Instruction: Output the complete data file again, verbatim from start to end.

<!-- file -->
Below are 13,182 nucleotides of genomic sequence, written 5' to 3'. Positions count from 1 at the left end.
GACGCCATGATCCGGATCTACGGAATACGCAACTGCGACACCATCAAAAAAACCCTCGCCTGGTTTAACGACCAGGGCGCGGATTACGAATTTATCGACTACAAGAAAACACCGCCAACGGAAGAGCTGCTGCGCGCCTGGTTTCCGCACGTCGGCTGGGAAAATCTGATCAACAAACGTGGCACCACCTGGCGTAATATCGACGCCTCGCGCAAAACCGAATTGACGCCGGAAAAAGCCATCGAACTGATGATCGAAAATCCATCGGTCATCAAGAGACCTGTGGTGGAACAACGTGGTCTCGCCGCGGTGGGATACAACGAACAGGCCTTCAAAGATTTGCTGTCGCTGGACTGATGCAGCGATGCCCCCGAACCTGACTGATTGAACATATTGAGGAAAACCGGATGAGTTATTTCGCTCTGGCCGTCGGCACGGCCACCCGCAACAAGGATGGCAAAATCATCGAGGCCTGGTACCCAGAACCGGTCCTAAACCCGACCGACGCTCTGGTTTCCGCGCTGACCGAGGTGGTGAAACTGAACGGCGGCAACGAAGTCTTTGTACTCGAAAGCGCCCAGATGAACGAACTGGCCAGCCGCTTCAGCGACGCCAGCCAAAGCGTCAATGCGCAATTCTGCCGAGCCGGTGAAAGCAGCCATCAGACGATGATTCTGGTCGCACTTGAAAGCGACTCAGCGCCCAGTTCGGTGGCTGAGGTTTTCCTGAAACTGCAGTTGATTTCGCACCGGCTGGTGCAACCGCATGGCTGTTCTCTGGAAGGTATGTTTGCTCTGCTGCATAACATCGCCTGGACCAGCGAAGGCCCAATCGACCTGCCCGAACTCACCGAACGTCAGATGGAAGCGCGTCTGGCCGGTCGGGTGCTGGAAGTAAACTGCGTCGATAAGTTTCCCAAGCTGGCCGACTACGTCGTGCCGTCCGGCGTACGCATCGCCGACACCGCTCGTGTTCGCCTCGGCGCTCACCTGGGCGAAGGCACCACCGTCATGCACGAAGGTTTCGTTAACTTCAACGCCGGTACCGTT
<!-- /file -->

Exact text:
Below are 13,182 nucleotides of genomic sequence, written 5' to 3'. Positions count from 1 at the left end.
GACGCCATGATCCGGATCTACGGAATACGCAACTGCGACACCATCAAAAAAACCCTCGCCTGGTTTAACGACCAGGGCGCGGATTACGAATTTATCGACTACAAGAAAACACCGCCAACGGAAGAGCTGCTGCGCGCCTGGTTTCCGCACGTCGGCTGGGAAAATCTGATCAACAAACGTGGCACCACCTGGCGTAATATCGACGCCTCGCGCAAAACCGAATTGACGCCGGAAAAAGCCATCGAACTGATGATCGAAAATCCATCGGTCATCAAGAGACCTGTGGTGGAACAACGTGGTCTCGCCGCGGTGGGATACAACGAACAGGCCTTCAAAGATTTGCTGTCGCTGGACTGATGCAGCGATGCCCCCGAACCTGACTGATTGAACATATTGAGGAAAACCGGATGAGTTATTTCGCTCTGGCCGTCGGCACGGCCACCCGCAACAAGGATGGCAAAATCATCGAGGCCTGGTACCCAGAACCGGTCCTAAACCCGACCGACGCTCTGGTTTCCGCGCTGACCGAGGTGGTGAAACTGAACGGCGGCAACGAAGTCTTTGTACTCGAAAGCGCCCAGATGAACGAACTGGCCAGCCGCTTCAGCGACGCCAGCCAAAGCGTCAATGCGCAATTCTGCCGAGCCGGTGAAAGCAGCCATCAGACGATGATTCTGGTCGCACTTGAAAGCGACTCAGCGCCCAGTTCGGTGGCTGAGGTTTTCCTGAAACTGCAGTTGATTTCGCACCGGCTGGTGCAACCGCATGGCTGTTCTCTGGAAGGTATGTTTGCTCTGCTGCATAACATCGCCTGGACCAGCGAAGGCCCAATCGACCTGCCCGAACTCACCGAACGTCAGATGGAAGCGCGTCTGGCCGGTCGGGTGCTGGAAGTAAACTGCGTCGATAAGTTTCCCAAGCTGGCCGACTACGTCGTGCCGTCCGGCGTACGCATCGCCGACACCGCTCGTGTTCGCCTCGGCGCTCACCTGGGCGAAGGCACCACCGTCATGCACGAAGGTTTCGTTAACTTCAACGCCGGTACCGTT